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Prenty as Prentice

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The "Prenty" surname as "Prentice"
By Linus Joseph Dewald Jr., Editor
Spring 2010 and Revised 5 Feb 2010

The "Prenty" Surname

Recorded in several forms, this is a surname of French origins.

It derives from the word "aprentis" and describes one who served an apprenticeship to a member of a Guild of a skilled profession, in the days before the term was down graded to its modern interpretations.

The ancient registers known as the Calendar of Letter Books for the City of London for the year 1350, records one John King, a mercer apprentice, where King is the surname, mercer the occupation, and Prentiz the nickname by which he was known. The origination is from the French verb "aprendre", meaning to learn. The following lines appear in Chaucer's "Canterbury Tales", of the late 14th Century:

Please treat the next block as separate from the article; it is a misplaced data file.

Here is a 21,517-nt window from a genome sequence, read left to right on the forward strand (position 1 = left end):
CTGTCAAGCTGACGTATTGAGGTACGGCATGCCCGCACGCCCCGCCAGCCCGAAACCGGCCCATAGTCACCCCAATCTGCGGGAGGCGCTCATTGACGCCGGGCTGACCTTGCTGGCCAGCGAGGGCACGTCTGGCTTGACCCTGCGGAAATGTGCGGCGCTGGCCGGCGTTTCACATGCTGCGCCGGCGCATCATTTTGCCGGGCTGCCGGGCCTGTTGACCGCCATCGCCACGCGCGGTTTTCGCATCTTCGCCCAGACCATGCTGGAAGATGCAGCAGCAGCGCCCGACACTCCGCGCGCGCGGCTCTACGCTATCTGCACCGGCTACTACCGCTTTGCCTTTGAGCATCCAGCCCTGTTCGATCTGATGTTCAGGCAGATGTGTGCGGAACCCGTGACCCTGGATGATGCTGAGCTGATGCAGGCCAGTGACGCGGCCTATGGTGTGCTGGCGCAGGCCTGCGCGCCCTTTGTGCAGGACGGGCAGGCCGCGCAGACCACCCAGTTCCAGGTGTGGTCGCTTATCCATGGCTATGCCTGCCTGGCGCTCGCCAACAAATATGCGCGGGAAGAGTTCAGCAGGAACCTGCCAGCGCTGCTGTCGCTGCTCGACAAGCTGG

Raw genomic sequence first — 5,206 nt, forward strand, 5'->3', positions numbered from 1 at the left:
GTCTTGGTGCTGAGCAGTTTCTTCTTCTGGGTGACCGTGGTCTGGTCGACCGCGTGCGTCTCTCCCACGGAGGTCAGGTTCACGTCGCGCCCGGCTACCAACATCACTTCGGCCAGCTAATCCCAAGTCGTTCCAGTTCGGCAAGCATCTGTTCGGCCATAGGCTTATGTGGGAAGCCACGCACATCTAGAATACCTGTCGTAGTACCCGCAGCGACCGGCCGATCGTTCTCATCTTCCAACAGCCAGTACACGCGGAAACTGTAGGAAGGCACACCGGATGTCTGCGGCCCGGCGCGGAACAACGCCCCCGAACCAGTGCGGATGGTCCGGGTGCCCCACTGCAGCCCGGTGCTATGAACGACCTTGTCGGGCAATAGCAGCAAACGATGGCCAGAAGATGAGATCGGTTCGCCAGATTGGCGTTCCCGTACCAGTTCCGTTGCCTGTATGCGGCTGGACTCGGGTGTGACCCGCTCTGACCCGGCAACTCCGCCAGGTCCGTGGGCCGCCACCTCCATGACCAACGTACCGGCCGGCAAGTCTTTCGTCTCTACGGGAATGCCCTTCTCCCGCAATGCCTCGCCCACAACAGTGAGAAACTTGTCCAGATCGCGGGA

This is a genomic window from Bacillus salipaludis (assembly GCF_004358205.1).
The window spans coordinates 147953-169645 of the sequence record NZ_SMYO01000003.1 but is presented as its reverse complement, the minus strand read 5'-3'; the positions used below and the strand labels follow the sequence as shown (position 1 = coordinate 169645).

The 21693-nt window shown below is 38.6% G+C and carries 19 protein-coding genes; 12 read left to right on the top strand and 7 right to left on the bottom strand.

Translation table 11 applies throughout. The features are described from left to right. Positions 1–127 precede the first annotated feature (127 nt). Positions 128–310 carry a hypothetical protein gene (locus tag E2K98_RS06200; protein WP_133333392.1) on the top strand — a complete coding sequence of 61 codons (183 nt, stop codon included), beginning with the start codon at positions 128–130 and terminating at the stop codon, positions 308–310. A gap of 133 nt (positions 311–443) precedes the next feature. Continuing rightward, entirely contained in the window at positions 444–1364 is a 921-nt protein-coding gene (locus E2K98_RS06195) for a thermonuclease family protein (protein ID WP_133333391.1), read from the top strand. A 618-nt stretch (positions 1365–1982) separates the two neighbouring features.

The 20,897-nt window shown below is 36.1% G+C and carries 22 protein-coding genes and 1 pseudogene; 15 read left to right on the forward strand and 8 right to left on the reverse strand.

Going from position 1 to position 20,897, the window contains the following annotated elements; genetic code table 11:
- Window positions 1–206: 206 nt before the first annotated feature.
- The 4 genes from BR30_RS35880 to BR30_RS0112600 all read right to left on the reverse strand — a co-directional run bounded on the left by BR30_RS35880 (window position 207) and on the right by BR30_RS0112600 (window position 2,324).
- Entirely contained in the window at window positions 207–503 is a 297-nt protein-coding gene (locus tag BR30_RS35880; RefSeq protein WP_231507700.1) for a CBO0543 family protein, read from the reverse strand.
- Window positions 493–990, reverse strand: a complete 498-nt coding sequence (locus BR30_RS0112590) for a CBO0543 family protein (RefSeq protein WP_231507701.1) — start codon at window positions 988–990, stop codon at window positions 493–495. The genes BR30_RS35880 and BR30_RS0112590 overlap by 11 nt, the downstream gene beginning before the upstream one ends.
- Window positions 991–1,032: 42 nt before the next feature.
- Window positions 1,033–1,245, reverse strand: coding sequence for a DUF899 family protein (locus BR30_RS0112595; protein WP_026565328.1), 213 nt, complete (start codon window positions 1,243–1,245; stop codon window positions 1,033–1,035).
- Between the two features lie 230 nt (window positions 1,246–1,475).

"A Prentys Whilom dwelt in our citee, And of a craft of vitaillers was he".

The modern surname is recorded as Prentice, Prentis, Prentiss, Prenty (English) and Prentier in France.

A coat of arms associated with the name has the blazon of "per gyronny of eight azure and gold, on a silver chief, a fleur-de-lis between two crescents". The crest is an eagle displayed holding in the dexter claw a dagger.

The first recorded spelling of the family name is shown to be that of Thomas Prentys. This was dated 1292, in the "Pipe Rolls of London", during the reign of King Edward 1, known as "The Hammer of the Scots", 1272 - 1307. Surnames became necessary when governments introduced personal taxation. In England this was sometimes known as Poll Tax. Throughout the centuries, surnames in every country have continued to "develop" often leading to astonishing variants of the original spelling. (Ref: Surnamedb.com )

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